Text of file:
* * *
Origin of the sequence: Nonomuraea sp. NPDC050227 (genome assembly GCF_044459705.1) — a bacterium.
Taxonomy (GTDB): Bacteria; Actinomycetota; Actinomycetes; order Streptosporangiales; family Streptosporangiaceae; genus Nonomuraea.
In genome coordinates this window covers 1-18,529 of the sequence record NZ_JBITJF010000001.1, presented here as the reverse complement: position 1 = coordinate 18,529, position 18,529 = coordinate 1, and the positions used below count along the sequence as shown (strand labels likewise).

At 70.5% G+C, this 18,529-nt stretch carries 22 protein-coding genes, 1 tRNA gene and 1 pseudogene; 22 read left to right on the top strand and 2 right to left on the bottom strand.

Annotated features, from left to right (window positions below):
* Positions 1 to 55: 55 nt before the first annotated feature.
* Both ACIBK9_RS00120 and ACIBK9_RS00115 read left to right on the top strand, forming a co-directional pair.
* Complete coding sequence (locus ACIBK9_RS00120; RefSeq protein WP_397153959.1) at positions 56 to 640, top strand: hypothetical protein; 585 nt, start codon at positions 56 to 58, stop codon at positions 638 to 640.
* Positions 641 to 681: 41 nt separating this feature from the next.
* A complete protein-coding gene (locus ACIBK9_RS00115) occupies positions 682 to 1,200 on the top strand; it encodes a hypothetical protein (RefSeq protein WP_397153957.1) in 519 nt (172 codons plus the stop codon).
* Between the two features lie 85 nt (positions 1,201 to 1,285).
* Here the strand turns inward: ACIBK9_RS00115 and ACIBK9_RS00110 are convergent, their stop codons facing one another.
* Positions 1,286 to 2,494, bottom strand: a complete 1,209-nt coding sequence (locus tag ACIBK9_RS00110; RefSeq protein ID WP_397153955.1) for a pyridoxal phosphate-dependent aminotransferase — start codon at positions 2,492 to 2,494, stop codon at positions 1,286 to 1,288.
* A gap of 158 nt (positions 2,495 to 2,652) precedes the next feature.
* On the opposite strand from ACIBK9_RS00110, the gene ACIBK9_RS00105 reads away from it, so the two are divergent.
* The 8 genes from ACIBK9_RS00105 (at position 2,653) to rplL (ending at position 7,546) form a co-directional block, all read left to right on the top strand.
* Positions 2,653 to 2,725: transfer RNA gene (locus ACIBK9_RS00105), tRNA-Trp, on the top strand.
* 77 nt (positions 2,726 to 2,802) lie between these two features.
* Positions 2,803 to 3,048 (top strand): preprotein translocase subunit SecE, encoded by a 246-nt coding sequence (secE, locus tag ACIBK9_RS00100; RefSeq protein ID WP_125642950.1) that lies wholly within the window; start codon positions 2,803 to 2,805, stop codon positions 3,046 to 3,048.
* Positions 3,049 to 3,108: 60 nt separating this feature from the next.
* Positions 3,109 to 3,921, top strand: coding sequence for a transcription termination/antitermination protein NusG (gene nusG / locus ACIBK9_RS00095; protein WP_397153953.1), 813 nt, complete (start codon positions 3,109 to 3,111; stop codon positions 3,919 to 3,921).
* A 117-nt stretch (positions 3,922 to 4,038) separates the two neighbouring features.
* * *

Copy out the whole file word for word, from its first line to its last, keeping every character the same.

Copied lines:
Origin of the sequence: Nonomuraea sp. NPDC050227 (genome assembly GCF_044459705.1) — a bacterium.
Taxonomy (GTDB): Bacteria; Actinomycetota; Actinomycetes; order Streptosporangiales; family Streptosporangiaceae; genus Nonomuraea.
In genome coordinates this window covers 1-18,529 of the sequence record NZ_JBITJF010000001.1, presented here as the reverse complement: position 1 = coordinate 18,529, position 18,529 = coordinate 1, and the positions used below count along the sequence as shown (strand labels likewise).

At 70.5% G+C, this 18,529-nt stretch carries 22 protein-coding genes, 1 tRNA gene and 1 pseudogene; 22 read left to right on the top strand and 2 right to left on the bottom strand.

Annotated features, from left to right (window positions below):
* Positions 1 to 55: 55 nt before the first annotated feature.
* Both ACIBK9_RS00120 and ACIBK9_RS00115 read left to right on the top strand, forming a co-directional pair.
* Complete coding sequence (locus ACIBK9_RS00120; RefSeq protein WP_397153959.1) at positions 56 to 640, top strand: hypothetical protein; 585 nt, start codon at positions 56 to 58, stop codon at positions 638 to 640.
* Positions 641 to 681: 41 nt separating this feature from the next.
* A complete protein-coding gene (locus ACIBK9_RS00115) occupies positions 682 to 1,200 on the top strand; it encodes a hypothetical protein (RefSeq protein WP_397153957.1) in 519 nt (172 codons plus the stop codon).
* Between the two features lie 85 nt (positions 1,201 to 1,285).
* Here the strand turns inward: ACIBK9_RS00115 and ACIBK9_RS00110 are convergent, their stop codons facing one another.
* Positions 1,286 to 2,494, bottom strand: a complete 1,209-nt coding sequence (locus tag ACIBK9_RS00110; RefSeq protein ID WP_397153955.1) for a pyridoxal phosphate-dependent aminotransferase — start codon at positions 2,492 to 2,494, stop codon at positions 1,286 to 1,288.
* A gap of 158 nt (positions 2,495 to 2,652) precedes the next feature.
* On the opposite strand from ACIBK9_RS00110, the gene ACIBK9_RS00105 reads away from it, so the two are divergent.
* The 8 genes from ACIBK9_RS00105 (at position 2,653) to rplL (ending at position 7,546) form a co-directional block, all read left to right on the top strand.
* Positions 2,653 to 2,725: transfer RNA gene (locus ACIBK9_RS00105), tRNA-Trp, on the top strand.
* 77 nt (positions 2,726 to 2,802) lie between these two features.
* Positions 2,803 to 3,048 (top strand): preprotein translocase subunit SecE, encoded by a 246-nt coding sequence (secE, locus tag ACIBK9_RS00100; RefSeq protein ID WP_125642950.1) that lies wholly within the window; start codon positions 2,803 to 2,805, stop codon positions 3,046 to 3,048.
* Positions 3,049 to 3,108: 60 nt separating this feature from the next.
* Positions 3,109 to 3,921, top strand: coding sequence for a transcription termination/antitermination protein NusG (gene nusG / locus ACIBK9_RS00095; protein WP_397153953.1), 813 nt, complete (start codon positions 3,109 to 3,111; stop codon positions 3,919 to 3,921).
* A 117-nt stretch (positions 3,922 to 4,038) separates the two neighbouring features.